News & Insights

When is a Pre-Employment Physical Acceptable?


By Laura L. Rubenstein, Esq.

Wright, Constable & Skeen, L.L.P
October 06, 2017

Q.      My Company would like to have all applicants for employment submit to a pre-employment physical examination to ensure that they are fit for the position. Is this legal?

A.      Employers may require an applicant to submit to a pre-employment physical examination, but only after a conditional offer of employment has been made, and even then only under the following conditions:

  • All other candidates in the job category must also be required to submit to the physical;
  • The candidate’s medical history is kept separate from other employment-related records and is treated confidentially; and
  • The results are not used to discriminate against the applicant under the Americans with Disabilities Act (“ADA”) or other discrimination laws.

To ensure no ADA violation, the physical examination should be limited to an assessment of whether the applicant is able to perform the duties of the position, with or without an accommodation. To avoid a claim under the Genetic Information Nondiscrimination Act (“GINA”), the physician should not request information about the applicant’s family medical history.

It is important to provide the physician with a copy of the candidate’s job description prior to the examination so that the physician is familiar with the duties expected of the position, including the physical and mental requirements.

Employers will want to tread carefully in making an adverse employment decision based on the results of a physical exam. The applicant’s offer may not be rescinded unless the issue is job-related and consistent with business necessity, or creates a direct threat to health and safety of the applicant or others, and the condition cannot be reasonably accommodated. Moreover, the company could violate discrimination laws if it rescinds an offer based on non-medical information learned as a result of the physical (for example, the applicant’s age, religion, sexual orientation, marital status, gender identity, pregnancy, etc.).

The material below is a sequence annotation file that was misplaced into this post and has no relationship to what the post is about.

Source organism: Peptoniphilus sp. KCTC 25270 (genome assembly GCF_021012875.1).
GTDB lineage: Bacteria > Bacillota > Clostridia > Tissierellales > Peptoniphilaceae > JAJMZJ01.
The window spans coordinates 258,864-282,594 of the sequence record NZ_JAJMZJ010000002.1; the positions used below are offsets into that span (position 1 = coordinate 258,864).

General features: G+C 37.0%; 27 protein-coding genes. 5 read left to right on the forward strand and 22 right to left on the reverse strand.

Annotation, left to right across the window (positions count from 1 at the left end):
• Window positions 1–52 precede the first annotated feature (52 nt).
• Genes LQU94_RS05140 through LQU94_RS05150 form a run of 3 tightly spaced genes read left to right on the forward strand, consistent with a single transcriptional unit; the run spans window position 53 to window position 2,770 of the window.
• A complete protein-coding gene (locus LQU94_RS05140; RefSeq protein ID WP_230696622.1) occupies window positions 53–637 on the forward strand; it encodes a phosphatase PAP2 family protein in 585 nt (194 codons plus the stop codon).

For questions on this issue or any other employment policy, please contact Laura Rubenstein at lrubenstein@wcslaw.com or 410.659.1347.



Laura Rubenstein

Throughout her year legal career in Maryland and D.C., Laura Rubenstein has spent countless hours counseling local and national employers on all aspects of workplace legal issues. She represents businesses and nonprofit organizations in a wide range of matters, including investigating sensitive and confidential employment claims, negotiating employment and severance agreements, defending harassment, discrimination and retaliation claims and handling wage and hour lawsuits.

Laura represents clients before administrative agencies including the DOL, EEOC, NLRB, OFCCP, DLLR, among others. She listens and counsels on how to address workplace accommodations, employee theft, workplace violence, and leaves of absences and negotiates and drafts documents critical to the client’s individual needs. In addition to her support of many non-profits, including sitting on various Boards and committees in the community, Laura is an accomplished speaker, writer and is a certified mediator.